Here’s how folks in the House voted Thursday on reauthorizing FISA. Send your cheers or jeers to your member of congress accordingly.

Growing up watching the teevee, most of us have a romantic idea of what listening in on the bad guys looks like. Maybe it’s a former industrial space converted to a high-tech listening post, or maybe its a massive government facility filled with super-nerds. In reality, it’s more likely that this work is being done at an anonymous suburban office park near you, and by third-party government contractors.

The quality of the work being done on one of those contracts and the degree of oversight the Drug Enforcement Agency maintained over it is the subject an audit published on Thursday by the Office of the Inspector General (OIG) at the Department of Justice (DOJ). The contract, which had a $135mm ceiling, was one of two awarded to Conduit Language Specialists in 2012. The job was to provide analytic linguist services for the DEA’s Denver and Phoenix Field Divisions – which primarily involves listening in on and translating Title III wiretaps that are used in Federal criminal investigations.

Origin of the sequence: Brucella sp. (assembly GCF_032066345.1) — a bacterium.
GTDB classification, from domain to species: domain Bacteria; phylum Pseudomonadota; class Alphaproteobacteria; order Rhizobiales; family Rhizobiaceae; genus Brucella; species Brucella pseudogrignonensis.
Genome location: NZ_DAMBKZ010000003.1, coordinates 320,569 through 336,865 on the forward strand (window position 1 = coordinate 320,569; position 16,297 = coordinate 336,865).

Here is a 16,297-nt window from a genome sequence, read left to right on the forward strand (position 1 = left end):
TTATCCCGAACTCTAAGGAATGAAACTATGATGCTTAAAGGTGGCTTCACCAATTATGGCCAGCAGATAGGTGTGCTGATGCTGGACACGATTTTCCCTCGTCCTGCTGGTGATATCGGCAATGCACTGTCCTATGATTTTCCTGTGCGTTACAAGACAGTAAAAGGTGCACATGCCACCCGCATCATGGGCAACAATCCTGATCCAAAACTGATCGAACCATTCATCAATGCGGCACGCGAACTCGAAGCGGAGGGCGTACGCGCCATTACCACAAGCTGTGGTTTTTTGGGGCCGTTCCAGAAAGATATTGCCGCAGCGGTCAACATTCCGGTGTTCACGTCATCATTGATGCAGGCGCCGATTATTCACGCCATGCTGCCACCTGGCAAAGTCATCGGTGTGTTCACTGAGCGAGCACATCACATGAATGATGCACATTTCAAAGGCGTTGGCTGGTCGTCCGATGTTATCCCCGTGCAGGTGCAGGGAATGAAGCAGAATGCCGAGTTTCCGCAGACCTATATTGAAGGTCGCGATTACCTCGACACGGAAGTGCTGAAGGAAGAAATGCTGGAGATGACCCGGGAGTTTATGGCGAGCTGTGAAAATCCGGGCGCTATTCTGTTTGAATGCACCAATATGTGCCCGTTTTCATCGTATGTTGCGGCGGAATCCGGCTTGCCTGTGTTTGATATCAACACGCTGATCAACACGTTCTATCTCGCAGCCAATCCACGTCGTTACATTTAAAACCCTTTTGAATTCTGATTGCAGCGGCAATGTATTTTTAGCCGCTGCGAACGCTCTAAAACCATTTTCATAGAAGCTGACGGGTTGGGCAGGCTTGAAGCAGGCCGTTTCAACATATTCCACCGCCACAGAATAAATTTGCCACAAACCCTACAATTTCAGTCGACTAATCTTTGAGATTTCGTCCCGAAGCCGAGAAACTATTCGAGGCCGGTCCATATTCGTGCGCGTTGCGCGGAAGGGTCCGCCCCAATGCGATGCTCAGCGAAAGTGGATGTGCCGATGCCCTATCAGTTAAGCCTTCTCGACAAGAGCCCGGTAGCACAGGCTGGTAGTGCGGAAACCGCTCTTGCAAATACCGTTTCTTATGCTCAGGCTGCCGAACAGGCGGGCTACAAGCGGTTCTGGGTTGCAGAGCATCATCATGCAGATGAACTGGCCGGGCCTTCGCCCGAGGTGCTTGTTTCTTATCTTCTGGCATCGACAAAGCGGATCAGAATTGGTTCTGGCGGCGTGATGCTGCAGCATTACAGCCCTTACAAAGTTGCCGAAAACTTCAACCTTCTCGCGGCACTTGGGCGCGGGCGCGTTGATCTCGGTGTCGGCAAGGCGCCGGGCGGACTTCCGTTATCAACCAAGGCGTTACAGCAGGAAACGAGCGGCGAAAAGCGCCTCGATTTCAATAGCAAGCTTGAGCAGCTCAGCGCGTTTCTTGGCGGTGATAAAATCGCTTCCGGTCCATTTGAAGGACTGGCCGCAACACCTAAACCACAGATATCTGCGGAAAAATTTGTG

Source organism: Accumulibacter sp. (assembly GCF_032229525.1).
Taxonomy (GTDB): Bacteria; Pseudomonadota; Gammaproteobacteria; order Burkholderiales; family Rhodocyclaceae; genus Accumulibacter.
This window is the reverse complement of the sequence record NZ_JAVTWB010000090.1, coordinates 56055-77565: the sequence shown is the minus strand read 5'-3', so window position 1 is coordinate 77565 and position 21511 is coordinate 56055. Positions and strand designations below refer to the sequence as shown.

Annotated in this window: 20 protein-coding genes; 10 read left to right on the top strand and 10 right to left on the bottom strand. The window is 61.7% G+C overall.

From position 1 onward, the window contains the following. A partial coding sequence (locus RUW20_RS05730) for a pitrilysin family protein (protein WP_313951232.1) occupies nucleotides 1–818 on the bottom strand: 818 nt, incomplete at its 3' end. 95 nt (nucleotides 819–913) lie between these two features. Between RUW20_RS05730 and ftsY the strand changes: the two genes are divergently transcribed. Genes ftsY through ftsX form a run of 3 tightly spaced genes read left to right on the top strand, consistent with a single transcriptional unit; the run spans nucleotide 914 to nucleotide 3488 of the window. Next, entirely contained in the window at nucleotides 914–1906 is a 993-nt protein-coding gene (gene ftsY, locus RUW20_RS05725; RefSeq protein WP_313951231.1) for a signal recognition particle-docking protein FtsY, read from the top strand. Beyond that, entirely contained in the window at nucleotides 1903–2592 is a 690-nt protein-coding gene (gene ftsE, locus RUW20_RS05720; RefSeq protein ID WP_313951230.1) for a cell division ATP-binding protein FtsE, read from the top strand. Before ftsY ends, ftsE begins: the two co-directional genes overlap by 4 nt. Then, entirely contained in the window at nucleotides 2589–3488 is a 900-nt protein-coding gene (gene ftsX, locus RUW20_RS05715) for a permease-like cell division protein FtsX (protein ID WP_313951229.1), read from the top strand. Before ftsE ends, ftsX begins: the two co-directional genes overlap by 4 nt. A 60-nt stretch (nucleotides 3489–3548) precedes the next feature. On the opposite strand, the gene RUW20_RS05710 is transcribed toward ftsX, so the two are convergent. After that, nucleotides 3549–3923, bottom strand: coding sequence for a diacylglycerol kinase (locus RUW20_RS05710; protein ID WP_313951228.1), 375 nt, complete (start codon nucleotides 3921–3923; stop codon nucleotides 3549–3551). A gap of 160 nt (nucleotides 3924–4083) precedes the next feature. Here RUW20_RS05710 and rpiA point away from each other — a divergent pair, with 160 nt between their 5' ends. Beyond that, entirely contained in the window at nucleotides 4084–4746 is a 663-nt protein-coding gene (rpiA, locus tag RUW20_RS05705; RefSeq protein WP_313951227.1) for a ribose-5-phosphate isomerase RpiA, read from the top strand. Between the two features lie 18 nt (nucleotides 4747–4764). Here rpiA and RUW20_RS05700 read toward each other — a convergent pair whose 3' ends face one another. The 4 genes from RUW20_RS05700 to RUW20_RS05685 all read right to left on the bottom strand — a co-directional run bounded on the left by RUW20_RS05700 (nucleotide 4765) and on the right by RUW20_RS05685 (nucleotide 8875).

The OIG found that the DEA allowed some of Conduit’s linguists to work on the sensitive contract without completed background investigations or signed non-disclosure agreements. In addition, the OIG found that Conduit allowed some linguists to work on the contract without required language proficiency test results, and that the DEA spent almost $2.9mm in taxpayer money on linguists that didn’t meet this prerequisite.

During the course of the OIG’s audit, the DEA downplayed these proficiency test results as an “administrative detail.” The OIG responded that, “without the language proficiency results, the DEA cannot ensure it received the required level of service as stipulated in the contract. This disregard for contract requirements affects the credibility and reliability of linguist work, which increases the risk of negatively impacting its investigations.”

In the end, the DEA concurred with most of the report’s recommendations, but the folks at Conduit Language Services remain “disappointed” by the outcome, and challenged the work of the OIG. A Conduit representative told Watchdog One that “this audit didn’t benefit the DEA or our company. It put us both in a very negative light. They don’t have expertise, they look at everything from a far off vantage, and not from where boots are on the ground. It’s easy to have an opinion when you don’t know what the job is.”